“In addition, with law firms and their partners having weathered turbulent economic times during the pandemic, it is clear that many are looking at alternative forms of investment. At a time of high interest rates, specialist lenders to the legal sector, who understand lawyers and law firms, are well-placed to provide attractive finance options.”
Lifting The Lid on LIDW23
A Great Place for Opening Drinks
London International Disputes Week 2023 is probably coming to a law firm near you in a couple of weeks’ time. LIDW23, as it terms itself, wants tobuild on its previous track record and “Strives to be a forward-thinking and inclusive forum for discussion embracing legal London’s commitment to diversity.”
With the Core Conference taking place on Tuesday 16th May the theme will be ‘Adapting to a Changing World’ – a long way maybe from last year’s mantra of ‘Global, Sustainable, Ethical’ but then we have had quite a lot of upsets over the past 12 months. Meanwhile there will be satellite events taking place at Mayer Brown, Herbert Smith Freehills and Allen & Overy – each of whom, no doubt, will be displaying their disputes credentials.
As we adapt to our new Brexit lives, however, the hard reality is that London must continue to proclaim its world-leading position (if that is, indeed, still the case). Hence there will be an International Arbitration Day – a ‘flagship arbitration event showcasing the importance of London as a global arbitration centre’. High-profile keynotes will open the day, followed by 12 in-person panels on jurisdictions and regions spanning the world from China to Latin America.
If that all sounds a bit frightening delegates can at least look forward to opening drinks in the Royal Courts of Justice co-hosted with the Commercial Litigators’ Forum in support of the National Pro Bono Centre. There will also be a fine finale drinks reception for attendees following the main conference, and an event, featuring the ‘ever popular’ Law Rocks, organised for our ‘young and young at heart’ delegates. Are yes, those days of youth – where exactly did they go?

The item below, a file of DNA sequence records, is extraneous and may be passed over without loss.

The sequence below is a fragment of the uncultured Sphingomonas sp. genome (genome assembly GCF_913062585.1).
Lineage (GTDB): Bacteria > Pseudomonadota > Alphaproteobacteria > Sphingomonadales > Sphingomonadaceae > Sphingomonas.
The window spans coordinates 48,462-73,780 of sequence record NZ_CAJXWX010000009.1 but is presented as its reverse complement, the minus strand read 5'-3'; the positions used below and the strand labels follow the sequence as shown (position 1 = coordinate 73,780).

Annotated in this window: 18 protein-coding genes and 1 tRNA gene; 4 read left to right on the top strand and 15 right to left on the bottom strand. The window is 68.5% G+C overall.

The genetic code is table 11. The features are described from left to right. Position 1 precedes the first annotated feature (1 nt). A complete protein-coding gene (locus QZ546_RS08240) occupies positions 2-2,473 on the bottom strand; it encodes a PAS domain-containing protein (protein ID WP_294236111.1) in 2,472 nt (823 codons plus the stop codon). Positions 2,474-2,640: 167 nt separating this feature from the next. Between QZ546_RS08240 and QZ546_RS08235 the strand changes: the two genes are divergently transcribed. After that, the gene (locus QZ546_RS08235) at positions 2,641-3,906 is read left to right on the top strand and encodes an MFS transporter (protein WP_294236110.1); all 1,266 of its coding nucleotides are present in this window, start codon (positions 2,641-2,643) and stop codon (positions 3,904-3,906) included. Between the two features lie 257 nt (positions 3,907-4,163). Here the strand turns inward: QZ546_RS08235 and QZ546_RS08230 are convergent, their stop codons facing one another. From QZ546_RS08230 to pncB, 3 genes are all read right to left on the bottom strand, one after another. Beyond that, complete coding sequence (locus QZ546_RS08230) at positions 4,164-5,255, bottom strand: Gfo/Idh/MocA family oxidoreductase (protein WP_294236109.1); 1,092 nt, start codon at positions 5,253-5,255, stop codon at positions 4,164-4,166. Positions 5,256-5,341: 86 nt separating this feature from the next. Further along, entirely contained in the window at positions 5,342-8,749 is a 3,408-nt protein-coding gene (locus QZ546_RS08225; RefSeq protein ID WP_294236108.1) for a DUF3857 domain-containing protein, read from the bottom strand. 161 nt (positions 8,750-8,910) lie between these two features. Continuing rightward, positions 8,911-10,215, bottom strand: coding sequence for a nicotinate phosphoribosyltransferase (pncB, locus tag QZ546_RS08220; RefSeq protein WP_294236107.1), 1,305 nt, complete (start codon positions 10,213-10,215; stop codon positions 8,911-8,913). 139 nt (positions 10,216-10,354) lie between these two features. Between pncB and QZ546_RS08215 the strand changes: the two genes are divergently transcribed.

For more go to: https://lidw.co.uk/lidw-2023-adapting-to-a-changing-world/
Nuanced Approach to Equity
With so many women entering the law can we expect to see a step change in the number who secure equity partnership? That’s the next challenge in the drive for equality in the profession. Currently 69% of partners in private practice are men and it is believed that among those who have equity in the UK’s top 100 law firms just 24% are women.
To break down the barriers Networking Nuance – which runs an e-mentoring programme for female lawyers to fast track their trajectory to senior leadership – hosted an event this week to help participants ‘navigate the opaque world of remuneration in law firms’. Also involved was Burford Capital whose Equity Project was launched in 2018 and which has committed over $150 million to finance commercial litigation and arbitration led by women and racially diverse attorneys.
“Equity (and how to get there) is one of the greatest hidden secrets,” says Kate McMahon, lawyer and co-founder of Networking Nuance. “For a change to occur, a shift in culture is required. The current traditional structure of a typical law firm and the conventional path to partnership is simply not compatible with other responsibilities. As such, many women believe that partnership within a law firm is simply not a viable option for them, especially when they have families to take care of.
We aim to help stamp out the erroneous belief that equity level is unattainable for women. There is a cultural shift occurring (albeit slowly) and we aim to speed this up so that we can reduce the steadily increasing number of women who drop off the corporate ladder as the roles become more senior.”